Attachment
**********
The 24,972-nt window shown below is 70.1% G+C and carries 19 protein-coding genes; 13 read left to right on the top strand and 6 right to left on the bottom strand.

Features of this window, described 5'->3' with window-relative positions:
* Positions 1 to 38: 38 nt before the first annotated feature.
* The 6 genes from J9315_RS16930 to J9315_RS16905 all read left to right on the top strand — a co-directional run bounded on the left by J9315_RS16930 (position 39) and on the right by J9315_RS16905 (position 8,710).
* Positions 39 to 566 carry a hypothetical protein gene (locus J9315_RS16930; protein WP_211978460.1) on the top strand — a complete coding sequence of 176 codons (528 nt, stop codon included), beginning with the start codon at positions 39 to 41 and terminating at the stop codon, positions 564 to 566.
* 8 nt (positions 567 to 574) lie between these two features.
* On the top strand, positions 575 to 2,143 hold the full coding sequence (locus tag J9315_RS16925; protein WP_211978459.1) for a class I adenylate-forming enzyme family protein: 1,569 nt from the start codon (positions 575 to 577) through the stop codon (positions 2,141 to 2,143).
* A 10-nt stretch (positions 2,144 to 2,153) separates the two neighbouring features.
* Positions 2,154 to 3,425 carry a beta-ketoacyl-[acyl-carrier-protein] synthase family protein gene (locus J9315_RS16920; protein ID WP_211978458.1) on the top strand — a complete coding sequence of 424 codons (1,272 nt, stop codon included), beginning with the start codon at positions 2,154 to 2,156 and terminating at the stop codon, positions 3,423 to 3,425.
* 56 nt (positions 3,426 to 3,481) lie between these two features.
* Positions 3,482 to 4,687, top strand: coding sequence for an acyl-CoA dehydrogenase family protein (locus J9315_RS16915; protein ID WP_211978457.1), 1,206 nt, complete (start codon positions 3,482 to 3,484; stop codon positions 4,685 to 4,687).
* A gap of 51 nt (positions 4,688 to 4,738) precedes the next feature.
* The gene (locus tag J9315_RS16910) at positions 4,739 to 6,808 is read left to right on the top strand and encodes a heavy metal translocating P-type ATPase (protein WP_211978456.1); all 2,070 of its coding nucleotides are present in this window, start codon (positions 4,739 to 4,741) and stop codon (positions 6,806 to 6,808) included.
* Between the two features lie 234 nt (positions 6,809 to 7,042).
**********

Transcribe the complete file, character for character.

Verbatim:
The 24,972-nt window shown below is 70.1% G+C and carries 19 protein-coding genes; 13 read left to right on the top strand and 6 right to left on the bottom strand.

Features of this window, described 5'->3' with window-relative positions:
* Positions 1 to 38: 38 nt before the first annotated feature.
* The 6 genes from J9315_RS16930 to J9315_RS16905 all read left to right on the top strand — a co-directional run bounded on the left by J9315_RS16930 (position 39) and on the right by J9315_RS16905 (position 8,710).
* Positions 39 to 566 carry a hypothetical protein gene (locus J9315_RS16930; protein WP_211978460.1) on the top strand — a complete coding sequence of 176 codons (528 nt, stop codon included), beginning with the start codon at positions 39 to 41 and terminating at the stop codon, positions 564 to 566.
* 8 nt (positions 567 to 574) lie between these two features.
* On the top strand, positions 575 to 2,143 hold the full coding sequence (locus tag J9315_RS16925; protein WP_211978459.1) for a class I adenylate-forming enzyme family protein: 1,569 nt from the start codon (positions 575 to 577) through the stop codon (positions 2,141 to 2,143).
* A 10-nt stretch (positions 2,144 to 2,153) separates the two neighbouring features.
* Positions 2,154 to 3,425 carry a beta-ketoacyl-[acyl-carrier-protein] synthase family protein gene (locus J9315_RS16920; protein ID WP_211978458.1) on the top strand — a complete coding sequence of 424 codons (1,272 nt, stop codon included), beginning with the start codon at positions 2,154 to 2,156 and terminating at the stop codon, positions 3,423 to 3,425.
* 56 nt (positions 3,426 to 3,481) lie between these two features.
* Positions 3,482 to 4,687, top strand: coding sequence for an acyl-CoA dehydrogenase family protein (locus J9315_RS16915; protein ID WP_211978457.1), 1,206 nt, complete (start codon positions 3,482 to 3,484; stop codon positions 4,685 to 4,687).
* A gap of 51 nt (positions 4,688 to 4,738) precedes the next feature.
* The gene (locus tag J9315_RS16910) at positions 4,739 to 6,808 is read left to right on the top strand and encodes a heavy metal translocating P-type ATPase (protein WP_211978456.1); all 2,070 of its coding nucleotides are present in this window, start codon (positions 4,739 to 4,741) and stop codon (positions 6,806 to 6,808) included.
* Between the two features lie 234 nt (positions 6,809 to 7,042).